Thirty-three cars in February of 2000 became 73 a year later. In February of this year, nearly a hundred battered jeeps, sedans, station wagons, taxicabs and even a busted trailer littered the area. Mopeds are Dangerous stickers stuck tight to rusted bumpers, and Lambert's Cove beach stickers appeared behind shattered windshields. Beer cans littered the drive and graffiti covered the sides of a handful of vehicles.

As firemen and police trudged through the dusty way Tuesday afternoon, returning from the third call to the fire scene, a few counted the lines of cars. The number has climbed to 172.

Somehow the collection of junkers nearly doubled over five months - during a period in which town officials promised to aggressively haul the vehicles away. The multiplication appears something a mystery.

"How it happened is the million-dollar question," Mr. Jason said. He said that the town has hauled 90 vehicles off the property since early June.

Everyone seems to have a theory. Mr. Jason believes that more vehicles were scattered throughout the property and simply moved to the main roads in recent weeks. He can't explain why someone would do that, he said.

"I don't think you can move 172 cars and nobody see them, but they must have," Mr. Jason said. The zoning inspector said he does not know who "they" is.

Police suspect someone is illegally taking money for the junkyard venture and they are currently investigating the matter.

Patrick Kelly, owner of Edgartown Auto and abutter to the property, admitted in February to charging $200 a pop to help people get rid of their dead cars. He said Mr. Hall agreed to let him stage the venture on the property, but Mr. Hall said there is no such arrangement.

Mr. Kelly, who runs a small auto-body shop, has no license to collect, prepare and haul junk cars. The town zoning board of appeals reminded Mr. Kelly of his business rights in a letter delivered yesterday. Mr. Kelly is allowed to have only 15 vehicles on the Edgartown-Vineyard Haven Road premises at one time. The zoning board of appeals will inspect the property next week.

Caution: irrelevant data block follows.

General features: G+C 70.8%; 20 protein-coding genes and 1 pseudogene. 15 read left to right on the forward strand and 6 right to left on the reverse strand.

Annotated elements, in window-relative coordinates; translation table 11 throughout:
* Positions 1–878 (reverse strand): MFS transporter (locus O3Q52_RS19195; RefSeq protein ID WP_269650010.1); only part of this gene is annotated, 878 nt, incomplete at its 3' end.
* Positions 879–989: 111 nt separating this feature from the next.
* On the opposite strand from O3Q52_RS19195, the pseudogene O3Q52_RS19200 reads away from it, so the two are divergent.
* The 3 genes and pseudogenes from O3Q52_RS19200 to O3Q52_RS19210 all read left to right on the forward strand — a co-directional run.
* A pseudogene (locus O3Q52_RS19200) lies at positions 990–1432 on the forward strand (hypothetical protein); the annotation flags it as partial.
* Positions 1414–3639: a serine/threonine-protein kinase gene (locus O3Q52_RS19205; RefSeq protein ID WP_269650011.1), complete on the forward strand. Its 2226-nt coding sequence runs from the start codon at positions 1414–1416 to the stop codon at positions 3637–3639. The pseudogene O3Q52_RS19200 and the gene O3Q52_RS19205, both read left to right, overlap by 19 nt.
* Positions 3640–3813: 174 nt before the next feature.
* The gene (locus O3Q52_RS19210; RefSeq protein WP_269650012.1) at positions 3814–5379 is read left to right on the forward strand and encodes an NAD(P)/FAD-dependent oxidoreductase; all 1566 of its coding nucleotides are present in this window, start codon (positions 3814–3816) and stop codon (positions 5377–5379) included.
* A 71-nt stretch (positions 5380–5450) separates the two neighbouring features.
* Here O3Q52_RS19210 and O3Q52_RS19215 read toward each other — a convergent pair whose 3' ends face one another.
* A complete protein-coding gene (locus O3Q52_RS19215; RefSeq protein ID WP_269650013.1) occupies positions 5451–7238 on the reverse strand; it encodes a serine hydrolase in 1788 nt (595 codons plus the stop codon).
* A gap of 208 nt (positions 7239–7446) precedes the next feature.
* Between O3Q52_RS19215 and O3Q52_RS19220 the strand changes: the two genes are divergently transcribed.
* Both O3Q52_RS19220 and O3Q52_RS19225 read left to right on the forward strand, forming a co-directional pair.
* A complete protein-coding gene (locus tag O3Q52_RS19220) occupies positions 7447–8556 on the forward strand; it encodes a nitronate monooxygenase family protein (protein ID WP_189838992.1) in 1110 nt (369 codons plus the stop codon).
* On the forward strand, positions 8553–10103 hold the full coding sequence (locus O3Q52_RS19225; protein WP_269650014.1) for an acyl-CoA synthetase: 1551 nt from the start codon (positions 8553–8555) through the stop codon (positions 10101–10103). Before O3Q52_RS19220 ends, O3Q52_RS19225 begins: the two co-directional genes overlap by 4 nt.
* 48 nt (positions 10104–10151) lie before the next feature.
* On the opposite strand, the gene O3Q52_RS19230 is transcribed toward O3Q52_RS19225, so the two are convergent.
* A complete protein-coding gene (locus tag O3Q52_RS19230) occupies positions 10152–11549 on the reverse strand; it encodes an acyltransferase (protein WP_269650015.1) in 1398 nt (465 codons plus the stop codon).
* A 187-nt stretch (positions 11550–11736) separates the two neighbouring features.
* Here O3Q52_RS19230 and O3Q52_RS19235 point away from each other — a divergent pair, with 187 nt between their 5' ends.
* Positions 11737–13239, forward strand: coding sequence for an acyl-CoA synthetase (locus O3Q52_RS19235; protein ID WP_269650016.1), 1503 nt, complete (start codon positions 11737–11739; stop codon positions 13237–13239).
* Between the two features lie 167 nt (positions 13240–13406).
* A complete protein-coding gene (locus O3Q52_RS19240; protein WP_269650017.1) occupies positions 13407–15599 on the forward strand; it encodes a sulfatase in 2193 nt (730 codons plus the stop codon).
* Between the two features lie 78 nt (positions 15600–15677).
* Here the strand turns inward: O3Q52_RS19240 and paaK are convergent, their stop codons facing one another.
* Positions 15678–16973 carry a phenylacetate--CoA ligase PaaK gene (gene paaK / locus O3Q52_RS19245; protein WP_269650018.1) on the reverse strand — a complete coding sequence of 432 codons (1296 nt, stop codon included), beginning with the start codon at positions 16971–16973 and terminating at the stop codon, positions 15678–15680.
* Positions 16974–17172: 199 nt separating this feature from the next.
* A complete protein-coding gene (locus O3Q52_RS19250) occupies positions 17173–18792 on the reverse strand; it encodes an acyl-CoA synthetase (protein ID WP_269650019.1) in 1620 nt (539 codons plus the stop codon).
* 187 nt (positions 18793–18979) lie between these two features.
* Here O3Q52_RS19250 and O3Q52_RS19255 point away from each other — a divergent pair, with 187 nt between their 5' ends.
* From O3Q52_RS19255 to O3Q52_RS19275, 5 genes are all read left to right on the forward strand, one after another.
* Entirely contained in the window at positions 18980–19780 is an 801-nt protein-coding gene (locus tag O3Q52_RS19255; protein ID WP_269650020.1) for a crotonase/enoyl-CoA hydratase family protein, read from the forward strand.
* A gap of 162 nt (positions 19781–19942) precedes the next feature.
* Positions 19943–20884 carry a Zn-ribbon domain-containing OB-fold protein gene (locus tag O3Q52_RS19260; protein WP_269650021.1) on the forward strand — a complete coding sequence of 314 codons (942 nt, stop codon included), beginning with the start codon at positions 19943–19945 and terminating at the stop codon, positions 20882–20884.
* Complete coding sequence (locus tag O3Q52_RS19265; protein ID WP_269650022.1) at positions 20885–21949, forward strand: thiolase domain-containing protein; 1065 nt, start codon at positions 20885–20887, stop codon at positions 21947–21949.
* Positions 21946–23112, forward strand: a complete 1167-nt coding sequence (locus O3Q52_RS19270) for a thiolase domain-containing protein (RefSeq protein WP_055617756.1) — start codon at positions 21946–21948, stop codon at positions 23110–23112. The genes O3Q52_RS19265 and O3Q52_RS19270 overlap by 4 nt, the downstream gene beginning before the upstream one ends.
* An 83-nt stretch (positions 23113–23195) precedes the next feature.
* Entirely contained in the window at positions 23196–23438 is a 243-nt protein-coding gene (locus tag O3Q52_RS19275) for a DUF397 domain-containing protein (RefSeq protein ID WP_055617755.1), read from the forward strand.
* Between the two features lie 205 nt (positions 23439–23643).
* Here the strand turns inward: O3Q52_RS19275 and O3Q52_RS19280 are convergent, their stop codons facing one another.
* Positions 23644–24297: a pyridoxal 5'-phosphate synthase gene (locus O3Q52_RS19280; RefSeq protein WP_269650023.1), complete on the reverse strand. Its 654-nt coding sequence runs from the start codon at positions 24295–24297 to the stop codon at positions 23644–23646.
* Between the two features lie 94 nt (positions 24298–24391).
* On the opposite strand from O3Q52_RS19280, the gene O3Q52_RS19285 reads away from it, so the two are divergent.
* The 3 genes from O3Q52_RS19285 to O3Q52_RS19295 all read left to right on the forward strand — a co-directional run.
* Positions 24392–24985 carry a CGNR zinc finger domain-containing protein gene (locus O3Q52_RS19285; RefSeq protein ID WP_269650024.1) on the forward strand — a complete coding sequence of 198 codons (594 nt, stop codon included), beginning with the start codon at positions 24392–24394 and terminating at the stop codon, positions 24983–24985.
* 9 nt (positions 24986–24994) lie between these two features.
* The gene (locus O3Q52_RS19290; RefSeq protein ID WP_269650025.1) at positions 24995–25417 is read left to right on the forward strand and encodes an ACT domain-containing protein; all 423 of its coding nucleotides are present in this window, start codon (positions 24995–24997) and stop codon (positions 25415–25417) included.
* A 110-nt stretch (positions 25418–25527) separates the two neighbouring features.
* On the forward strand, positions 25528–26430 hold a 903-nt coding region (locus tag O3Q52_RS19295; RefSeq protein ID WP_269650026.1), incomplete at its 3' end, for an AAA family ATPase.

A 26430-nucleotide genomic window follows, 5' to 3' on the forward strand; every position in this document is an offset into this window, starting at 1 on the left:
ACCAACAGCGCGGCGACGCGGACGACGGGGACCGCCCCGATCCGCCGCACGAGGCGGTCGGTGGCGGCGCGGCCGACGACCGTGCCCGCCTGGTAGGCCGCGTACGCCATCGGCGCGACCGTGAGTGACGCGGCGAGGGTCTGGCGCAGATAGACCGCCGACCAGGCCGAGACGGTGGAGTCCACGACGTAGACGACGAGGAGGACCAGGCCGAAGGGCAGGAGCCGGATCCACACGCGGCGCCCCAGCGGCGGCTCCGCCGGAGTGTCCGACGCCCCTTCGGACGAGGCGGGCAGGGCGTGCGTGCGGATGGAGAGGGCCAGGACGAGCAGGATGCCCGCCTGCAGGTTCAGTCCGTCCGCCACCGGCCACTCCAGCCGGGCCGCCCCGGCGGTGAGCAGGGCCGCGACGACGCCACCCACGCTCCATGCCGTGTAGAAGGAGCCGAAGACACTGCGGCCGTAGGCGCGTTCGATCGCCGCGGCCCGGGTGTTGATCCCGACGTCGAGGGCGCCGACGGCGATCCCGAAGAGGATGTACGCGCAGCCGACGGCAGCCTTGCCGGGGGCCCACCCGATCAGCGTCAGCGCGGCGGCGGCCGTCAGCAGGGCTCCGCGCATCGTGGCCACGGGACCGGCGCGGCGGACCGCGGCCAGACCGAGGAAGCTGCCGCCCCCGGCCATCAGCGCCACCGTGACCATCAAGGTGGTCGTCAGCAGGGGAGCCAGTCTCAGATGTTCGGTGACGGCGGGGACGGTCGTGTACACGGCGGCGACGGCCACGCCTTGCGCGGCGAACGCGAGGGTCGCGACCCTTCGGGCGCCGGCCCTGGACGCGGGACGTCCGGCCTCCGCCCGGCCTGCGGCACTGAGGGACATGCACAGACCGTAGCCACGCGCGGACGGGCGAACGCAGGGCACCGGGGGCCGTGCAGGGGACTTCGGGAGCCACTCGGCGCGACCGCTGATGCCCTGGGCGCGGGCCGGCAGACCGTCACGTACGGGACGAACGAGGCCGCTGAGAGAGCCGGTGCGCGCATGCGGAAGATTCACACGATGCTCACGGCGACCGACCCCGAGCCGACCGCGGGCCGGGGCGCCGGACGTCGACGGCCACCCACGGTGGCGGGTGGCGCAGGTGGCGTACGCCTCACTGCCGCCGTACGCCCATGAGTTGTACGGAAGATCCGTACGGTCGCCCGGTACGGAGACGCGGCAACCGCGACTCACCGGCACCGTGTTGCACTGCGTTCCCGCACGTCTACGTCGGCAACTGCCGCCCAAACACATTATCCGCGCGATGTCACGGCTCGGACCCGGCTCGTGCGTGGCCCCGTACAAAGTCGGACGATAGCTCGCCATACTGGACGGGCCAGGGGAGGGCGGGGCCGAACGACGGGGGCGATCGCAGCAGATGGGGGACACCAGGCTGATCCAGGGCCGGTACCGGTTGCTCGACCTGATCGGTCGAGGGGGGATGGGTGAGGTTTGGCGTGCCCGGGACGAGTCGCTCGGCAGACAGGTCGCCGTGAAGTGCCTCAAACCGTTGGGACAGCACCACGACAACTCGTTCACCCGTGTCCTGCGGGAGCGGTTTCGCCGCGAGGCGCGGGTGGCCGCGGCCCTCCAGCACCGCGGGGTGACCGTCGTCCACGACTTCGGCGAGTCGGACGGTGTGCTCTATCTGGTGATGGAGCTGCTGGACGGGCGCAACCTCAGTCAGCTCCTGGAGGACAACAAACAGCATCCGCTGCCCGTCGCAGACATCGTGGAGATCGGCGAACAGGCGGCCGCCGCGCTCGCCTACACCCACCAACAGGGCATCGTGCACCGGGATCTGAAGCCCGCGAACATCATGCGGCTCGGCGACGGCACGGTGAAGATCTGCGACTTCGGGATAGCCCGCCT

The town joined the junk car operation this spring, relocating unregistered vehicles Mr. Jason had removed from private properties on Weeks Lane, 12th Street and Pinehurst Road - taking junkers from homeowners' who, Mr. Jason said, could not afford disposal costs. Mr. Jason said only about eight of the vehicles at the scene of the fire were moved there with town permission.

But Mr. Hall said he never granted anyone permission to use this would-be subdivision as a staging area for unsalvageable vehicles.

"The town brought in a whole new group of them. They are using it as a staging area without my permission. It's a lot of powerful people with their own agendas. If I have to hire a private agency to identify these cars I will," Mr. Hall said Tuesday afternoon.

Tracing car ownership should not be impossible since many of the cars bear trackable symbols, from license plates to beach stickers and business logos to family pictures.

The property contains 32 subdivided lots approved by the town and the Martha's Vineyard Commission in 1986. Mr. Hall has been unable to sell the parcels because of unresolved issues about resident homesite lot contributions in addition to uncompleted roads and utility hookups.

Mr. Hall technically remains in violation of town zoning, with 171 more unregistered vehicles on his property than allowed under town bylaws.

"Enforcement is the key. We must be more stringent," Mr. Morgan said. "The property owner has some responsibility here."

Whether or not the town will be left holding the bag for removal of the junk cars is uncertain. The zoning inspector said Tuesday's fire "reinforces the town's will" to address the situation.

"But it's not like we've forgotten about it. It's not fast enough for some, but it's not like we're not doing anything," Mr. Jason said.